US Catholic bishops advance communion document, setting up potential rebuke of Biden

US Catholic bishops advance communion document, setting up potential rebuke of Biden

US Catholic bishops advance communion document, setting up potential rebuke of Biden

A contentious debate in the Catholic Church about politicians like President Joe Biden who support abortion has led to a vote by the U.S. Conference of Catholic Bishops to reconsider the rules about who can receive Communion.

The rite is among the most important in Christianity, a sacrament symbolizing the Passover meal Jesus enjoyed with his disciples shortly before being crucified, and, more broadly, the new covenant Christians believe they forged with God by choosing to follow Jesus instead of remaining Jews.

Critics of the proposal expressed concern about its development and what they characterized as a narrow focus on abortion, arguing it will add to partisan rift.

"Almost daily I speak with people, Catholics.who are confused by the fact that we have a president who professes devout Catholicism and yet advances the most radical pro-abortion agenda in our history", said Bishop Donald Hying of Madison, Wisconsin, who supported drafting the document.

The vote overwhelmingly passed, with 168 in favor and 55 opposed.

The US clergy is deeply divided on the issue.

Other bishops, like Bishop Robert McElroy of San Diego, warned that "the USCCB would suffer "destructive consequences" from a document targeting Catholic politicians".

However, the Most Rev Liam Cary, the bishop of Baker, Oregon, said the Church was in an "unprecedented situation", with "a Catholic president who is opposed to the teaching" of the Church.

The conference's Committee on Doctrine is now expected to draft the document over the next six months, and the bishops will review an amendable draft at an upcoming meeting.

However, although it will be a form of national policy, it will not be binding.

In 2019, a South Carolina Catholic priest denied Biden-described in the media as a regular Catholic Mass attendee-communion over his stance on abortion.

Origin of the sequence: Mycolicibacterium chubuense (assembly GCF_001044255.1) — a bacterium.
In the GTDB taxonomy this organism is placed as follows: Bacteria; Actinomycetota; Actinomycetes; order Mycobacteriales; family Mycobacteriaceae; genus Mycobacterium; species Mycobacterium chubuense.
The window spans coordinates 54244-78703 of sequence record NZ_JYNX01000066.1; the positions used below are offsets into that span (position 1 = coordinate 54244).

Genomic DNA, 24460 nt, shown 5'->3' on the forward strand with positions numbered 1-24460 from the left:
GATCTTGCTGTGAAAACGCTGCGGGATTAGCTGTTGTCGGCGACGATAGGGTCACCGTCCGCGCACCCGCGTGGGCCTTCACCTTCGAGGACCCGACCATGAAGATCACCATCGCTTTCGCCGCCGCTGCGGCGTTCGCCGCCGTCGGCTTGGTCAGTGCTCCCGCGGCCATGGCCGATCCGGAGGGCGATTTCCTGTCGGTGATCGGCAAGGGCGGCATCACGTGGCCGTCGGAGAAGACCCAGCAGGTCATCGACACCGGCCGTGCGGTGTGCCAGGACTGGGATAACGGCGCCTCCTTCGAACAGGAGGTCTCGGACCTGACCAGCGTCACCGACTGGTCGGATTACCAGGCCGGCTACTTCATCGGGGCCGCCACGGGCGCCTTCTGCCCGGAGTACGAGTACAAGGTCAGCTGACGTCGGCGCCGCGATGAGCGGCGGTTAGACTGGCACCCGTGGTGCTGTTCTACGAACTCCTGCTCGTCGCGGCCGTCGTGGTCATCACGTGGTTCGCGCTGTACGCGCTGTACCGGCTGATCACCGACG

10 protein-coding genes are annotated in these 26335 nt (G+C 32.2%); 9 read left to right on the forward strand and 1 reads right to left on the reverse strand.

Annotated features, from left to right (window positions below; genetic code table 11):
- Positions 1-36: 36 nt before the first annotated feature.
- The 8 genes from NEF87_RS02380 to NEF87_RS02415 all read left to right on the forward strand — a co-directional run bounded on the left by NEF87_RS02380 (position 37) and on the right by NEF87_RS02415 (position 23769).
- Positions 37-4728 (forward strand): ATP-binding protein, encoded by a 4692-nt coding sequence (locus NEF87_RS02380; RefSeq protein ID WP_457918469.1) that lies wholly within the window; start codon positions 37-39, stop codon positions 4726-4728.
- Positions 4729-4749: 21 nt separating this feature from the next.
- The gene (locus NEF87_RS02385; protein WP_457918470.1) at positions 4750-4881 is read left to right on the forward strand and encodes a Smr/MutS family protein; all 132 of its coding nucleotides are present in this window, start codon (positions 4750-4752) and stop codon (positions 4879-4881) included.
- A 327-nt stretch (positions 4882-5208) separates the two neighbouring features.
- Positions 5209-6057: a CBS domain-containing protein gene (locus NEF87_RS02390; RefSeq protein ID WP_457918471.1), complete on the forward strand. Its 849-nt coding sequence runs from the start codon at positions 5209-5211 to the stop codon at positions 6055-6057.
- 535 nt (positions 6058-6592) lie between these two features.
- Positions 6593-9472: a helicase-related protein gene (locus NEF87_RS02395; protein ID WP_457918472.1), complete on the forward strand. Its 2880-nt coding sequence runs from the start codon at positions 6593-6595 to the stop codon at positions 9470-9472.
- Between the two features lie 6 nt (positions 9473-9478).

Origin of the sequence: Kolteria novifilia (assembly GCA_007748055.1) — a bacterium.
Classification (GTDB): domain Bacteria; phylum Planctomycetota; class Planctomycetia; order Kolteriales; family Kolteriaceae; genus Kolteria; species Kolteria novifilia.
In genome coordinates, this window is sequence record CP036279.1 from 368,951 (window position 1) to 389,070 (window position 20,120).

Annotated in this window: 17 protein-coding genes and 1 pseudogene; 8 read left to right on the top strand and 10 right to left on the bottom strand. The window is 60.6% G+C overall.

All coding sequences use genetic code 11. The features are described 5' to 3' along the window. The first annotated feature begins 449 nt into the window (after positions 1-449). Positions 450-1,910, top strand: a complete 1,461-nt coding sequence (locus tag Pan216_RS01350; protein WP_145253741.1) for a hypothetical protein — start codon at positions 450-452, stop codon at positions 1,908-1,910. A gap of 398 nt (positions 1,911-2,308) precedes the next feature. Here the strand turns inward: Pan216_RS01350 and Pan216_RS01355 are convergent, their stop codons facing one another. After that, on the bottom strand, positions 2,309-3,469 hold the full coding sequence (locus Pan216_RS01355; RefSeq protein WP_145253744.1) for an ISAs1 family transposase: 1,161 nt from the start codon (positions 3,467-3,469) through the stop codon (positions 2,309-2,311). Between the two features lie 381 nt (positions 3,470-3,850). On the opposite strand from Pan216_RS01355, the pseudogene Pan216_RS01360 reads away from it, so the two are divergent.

The final decision on receiving Communion would be left up to individual bishops and archbishops.

"It's a private matter, and I don't think that's going to happen", Biden said, and thanked reporters as he left the podium.

A section within the document will specifically reprimand catholic politicians and public figures that disobey church teachings on abortion and other "core doctrine issues".

Catholics for Choice, an abortion rights group, said it was profoundly saddened by the move.

"The debate and vote demonstrated serious divisions among the bishops on the current proposal and process", John Carr, co-director of the Initiative on Catholic Social Thought and Public Life at Georgetown University, and a former USCCB staffer, said in an email.

But she said the minority of bishops who spoke out against it provided a glimmer of hope. "This is a Catholic president doing the most aggressive things we've ever seen on life at its most innocent". He could be the first president to be denied Communion by his Church - a remarkable development that emphasises the divisive nature of abortion in United States politics and religious life.

Biden attends Mass every Sunday, however his support for abortion has drawn condemnation from Catholics.

Sixty Catholic Democrats in the U.S. House of Representatives released a statement on Friday urging the church not to deny elected officials Communion over one issue.

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